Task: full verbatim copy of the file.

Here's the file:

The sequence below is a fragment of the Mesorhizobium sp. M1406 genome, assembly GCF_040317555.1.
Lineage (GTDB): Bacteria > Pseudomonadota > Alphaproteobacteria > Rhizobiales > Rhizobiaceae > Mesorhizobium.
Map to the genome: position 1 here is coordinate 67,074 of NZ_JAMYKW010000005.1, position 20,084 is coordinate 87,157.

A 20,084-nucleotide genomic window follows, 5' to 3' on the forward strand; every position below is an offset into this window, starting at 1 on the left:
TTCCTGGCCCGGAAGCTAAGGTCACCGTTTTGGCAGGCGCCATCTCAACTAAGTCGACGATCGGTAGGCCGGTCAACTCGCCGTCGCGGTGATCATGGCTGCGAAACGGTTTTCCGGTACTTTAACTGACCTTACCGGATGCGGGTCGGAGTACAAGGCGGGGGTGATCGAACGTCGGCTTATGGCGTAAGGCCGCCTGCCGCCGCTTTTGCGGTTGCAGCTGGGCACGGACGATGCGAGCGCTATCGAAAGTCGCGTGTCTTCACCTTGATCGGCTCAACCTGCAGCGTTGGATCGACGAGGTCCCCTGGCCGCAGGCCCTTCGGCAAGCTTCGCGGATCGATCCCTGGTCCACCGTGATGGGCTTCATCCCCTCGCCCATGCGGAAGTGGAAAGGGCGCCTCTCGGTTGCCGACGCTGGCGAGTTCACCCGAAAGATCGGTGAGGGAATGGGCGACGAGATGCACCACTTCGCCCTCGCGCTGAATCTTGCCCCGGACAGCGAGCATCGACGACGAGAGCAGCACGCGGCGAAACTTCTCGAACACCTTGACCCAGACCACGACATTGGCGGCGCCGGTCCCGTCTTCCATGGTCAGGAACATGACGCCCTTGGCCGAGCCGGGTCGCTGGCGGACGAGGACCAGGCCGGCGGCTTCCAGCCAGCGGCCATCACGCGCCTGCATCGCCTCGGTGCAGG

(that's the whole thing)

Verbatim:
The sequence below is a fragment of the Mesorhizobium sp. M1406 genome, assembly GCF_040317555.1.
Lineage (GTDB): Bacteria > Pseudomonadota > Alphaproteobacteria > Rhizobiales > Rhizobiaceae > Mesorhizobium.
Map to the genome: position 1 here is coordinate 67,074 of NZ_JAMYKW010000005.1, position 20,084 is coordinate 87,157.

A 20,084-nucleotide genomic window follows, 5' to 3' on the forward strand; every position below is an offset into this window, starting at 1 on the left:
TTCCTGGCCCGGAAGCTAAGGTCACCGTTTTGGCAGGCGCCATCTCAACTAAGTCGACGATCGGTAGGCCGGTCAACTCGCCGTCGCGGTGATCATGGCTGCGAAACGGTTTTCCGGTACTTTAACTGACCTTACCGGATGCGGGTCGGAGTACAAGGCGGGGGTGATCGAACGTCGGCTTATGGCGTAAGGCCGCCTGCCGCCGCTTTTGCGGTTGCAGCTGGGCACGGACGATGCGAGCGCTATCGAAAGTCGCGTGTCTTCACCTTGATCGGCTCAACCTGCAGCGTTGGATCGACGAGGTCCCCTGGCCGCAGGCCCTTCGGCAAGCTTCGCGGATCGATCCCTGGTCCACCGTGATGGGCTTCATCCCCTCGCCCATGCGGAAGTGGAAAGGGCGCCTCTCGGTTGCCGACGCTGGCGAGTTCACCCGAAAGATCGGTGAGGGAATGGGCGACGAGATGCACCACTTCGCCCTCGCGCTGAATCTTGCCCCGGACAGCGAGCATCGACGACGAGAGCAGCACGCGGCGAAACTTCTCGAACACCTTGACCCAGACCACGACATTGGCGGCGCCGGTCCCGTCTTCCATGGTCAGGAACATGACGCCCTTGGCCGAGCCGGGTCGCTGGCGGACGAGGACCAGGCCGGCGGCTTCCAGCCAGCGGCCATCACGCGCCTGCATCGCCTCGGTGCAGG